# Determine whether a set is a vector space, problem with axioms 4 & 5

Vector spaces have been confusing me for a while, I haven't really grasped a clear image of the idea yet.

The question is simple though

Determine whether the set of real numbers (x,y) with operations $$(x_1,y_1)\oplus(x_2,y_2) = (x_1+x_2+1, y_1+y_2+3)$$ $$k \cdot(x,y) = (kx,y)$$ is a vector space or not. Check all axioms.

The axioms that passed were 1,6,2,3,9 & 10. The axioms that failed were 7,8

The axioms that confused me were 4 & 5.

In axiom 4 the rule is that there should exist $\vec 0$ such that $$\vec0 + \vec u = \vec u$$

Here's where it confused me, is $\vec 0$ always $= (0,0)$?

Because in this case it wouldn't work, since $$\vec0 + \vec u = (0,0) + (x_1,y_1)$$ $$= (x_1+1, y_1+3)$$ Unless $\vec 0$ = (-1,-3) then this axiom would be true.

But then when I checked axiom 5, where the rule is $$-\vec u + \vec u = \vec 0$$ If we apply it we get $$-\vec u + \vec u = (-x_1,-y_1) + (x_1,y_1)$$ $$= (1,3)$$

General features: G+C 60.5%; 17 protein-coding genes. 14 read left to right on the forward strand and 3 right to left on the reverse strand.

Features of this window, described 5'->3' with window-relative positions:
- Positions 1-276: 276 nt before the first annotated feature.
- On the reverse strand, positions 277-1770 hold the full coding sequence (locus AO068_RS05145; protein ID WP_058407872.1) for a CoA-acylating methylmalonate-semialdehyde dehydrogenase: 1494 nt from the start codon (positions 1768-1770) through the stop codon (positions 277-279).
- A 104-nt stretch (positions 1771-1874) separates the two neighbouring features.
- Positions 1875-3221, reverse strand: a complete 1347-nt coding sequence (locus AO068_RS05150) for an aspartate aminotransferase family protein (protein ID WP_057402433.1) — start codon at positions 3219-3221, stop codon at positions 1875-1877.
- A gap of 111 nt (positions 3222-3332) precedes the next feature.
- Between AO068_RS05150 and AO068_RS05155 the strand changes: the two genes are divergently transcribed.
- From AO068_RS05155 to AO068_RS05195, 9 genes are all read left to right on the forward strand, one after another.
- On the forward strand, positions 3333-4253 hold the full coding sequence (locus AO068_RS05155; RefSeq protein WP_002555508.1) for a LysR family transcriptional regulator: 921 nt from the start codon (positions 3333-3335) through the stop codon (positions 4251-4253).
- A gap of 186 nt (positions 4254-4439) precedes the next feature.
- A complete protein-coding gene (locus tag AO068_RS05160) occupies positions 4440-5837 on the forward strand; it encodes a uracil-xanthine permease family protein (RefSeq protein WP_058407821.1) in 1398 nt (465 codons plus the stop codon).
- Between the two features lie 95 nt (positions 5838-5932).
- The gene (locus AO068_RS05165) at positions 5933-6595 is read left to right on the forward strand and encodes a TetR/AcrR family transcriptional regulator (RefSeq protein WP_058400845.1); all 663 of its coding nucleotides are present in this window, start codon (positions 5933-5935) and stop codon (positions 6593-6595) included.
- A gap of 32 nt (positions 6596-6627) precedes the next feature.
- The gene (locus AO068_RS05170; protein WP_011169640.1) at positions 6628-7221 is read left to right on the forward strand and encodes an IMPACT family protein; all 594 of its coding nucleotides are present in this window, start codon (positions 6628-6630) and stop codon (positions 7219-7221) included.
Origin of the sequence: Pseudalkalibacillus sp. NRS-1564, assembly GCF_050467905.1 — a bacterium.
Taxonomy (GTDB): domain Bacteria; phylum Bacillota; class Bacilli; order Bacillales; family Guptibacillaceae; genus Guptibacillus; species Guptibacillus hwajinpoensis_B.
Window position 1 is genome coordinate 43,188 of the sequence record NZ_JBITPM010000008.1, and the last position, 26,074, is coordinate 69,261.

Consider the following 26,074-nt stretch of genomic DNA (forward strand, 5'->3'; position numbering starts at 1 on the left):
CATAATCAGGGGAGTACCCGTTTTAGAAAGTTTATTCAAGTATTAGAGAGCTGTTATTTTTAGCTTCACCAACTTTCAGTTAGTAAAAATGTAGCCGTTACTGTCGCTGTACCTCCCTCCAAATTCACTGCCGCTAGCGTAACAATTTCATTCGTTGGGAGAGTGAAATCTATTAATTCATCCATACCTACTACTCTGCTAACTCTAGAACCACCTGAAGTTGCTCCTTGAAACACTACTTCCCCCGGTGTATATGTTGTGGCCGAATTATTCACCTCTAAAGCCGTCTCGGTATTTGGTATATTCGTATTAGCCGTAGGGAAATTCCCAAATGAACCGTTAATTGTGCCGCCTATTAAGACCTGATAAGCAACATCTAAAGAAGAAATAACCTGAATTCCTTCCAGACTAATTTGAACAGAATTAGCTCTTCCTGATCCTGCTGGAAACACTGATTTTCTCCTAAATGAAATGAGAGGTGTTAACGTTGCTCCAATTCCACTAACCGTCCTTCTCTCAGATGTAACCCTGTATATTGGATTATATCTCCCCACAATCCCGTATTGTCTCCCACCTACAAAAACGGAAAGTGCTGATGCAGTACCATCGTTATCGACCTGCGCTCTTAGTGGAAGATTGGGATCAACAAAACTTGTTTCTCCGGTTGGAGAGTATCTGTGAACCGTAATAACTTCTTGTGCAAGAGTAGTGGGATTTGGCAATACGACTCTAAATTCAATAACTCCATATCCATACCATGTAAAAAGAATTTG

So first I don't know if the zero vector could be something different and in this case it doesn't help. Second, in axiom 5, is the negative in $-\vec u$ considered as a scalar and should be treated it as such? So is $-\vec u$ actually $(-x_1, y_1)$ ? Or is it correct as I previously did?

• Your $\vec 0$ need not be (0,0). Apr 15 '18 at 5:52
• @LordSharktheUnknown thank you for clearing that up Apr 15 '18 at 14:29

Axiom 4. For each element $$x$$ in $$V$$ there is an element $$y$$ in $$V$$ s.t.

$$x+y=0_V.$$

In your case $$0_V = (-1, -3),$$ so if $$u=(a,b), v=(-a-2,-b-6)$$, clearly

$$(a,b)\oplus(-a-2,-b-6)=(-1,-3)=0_V.$$

Your error is that you directly said $$\large-\vec{u}=-1\color{blue}{\cdot_R}\vec{u},$$ then you're using an operation not defined! And even if you correctly use the defined operation,

$$\large-1\cdot \vec{u}=(-x_1,y_1)\color{red}{=_?}-\vec{u},$$

you haven't prove it!

In short, $$\Large-\vec{u}$$ means nothing more than it's the inverse of $$\Large\vec{u}.$$

Well first, if you get one axiom to fail then it is not a vector space . Second ,O^--> does not have to be (0,0) ,it can be any vector (pair) with U satisfying U circled addition V=V for every vector (pair) ( .Third given U=(a,b) ,you must find a vector W =(c,d) which ,when added to U (add means using your circled addition). (p,q)+(r,s)=(p+q,r+s) is NOT the addition used for this problem . In the definition and list of axioms for a vector space the addition is always denoted by '+' .but you must change this to circled '+'.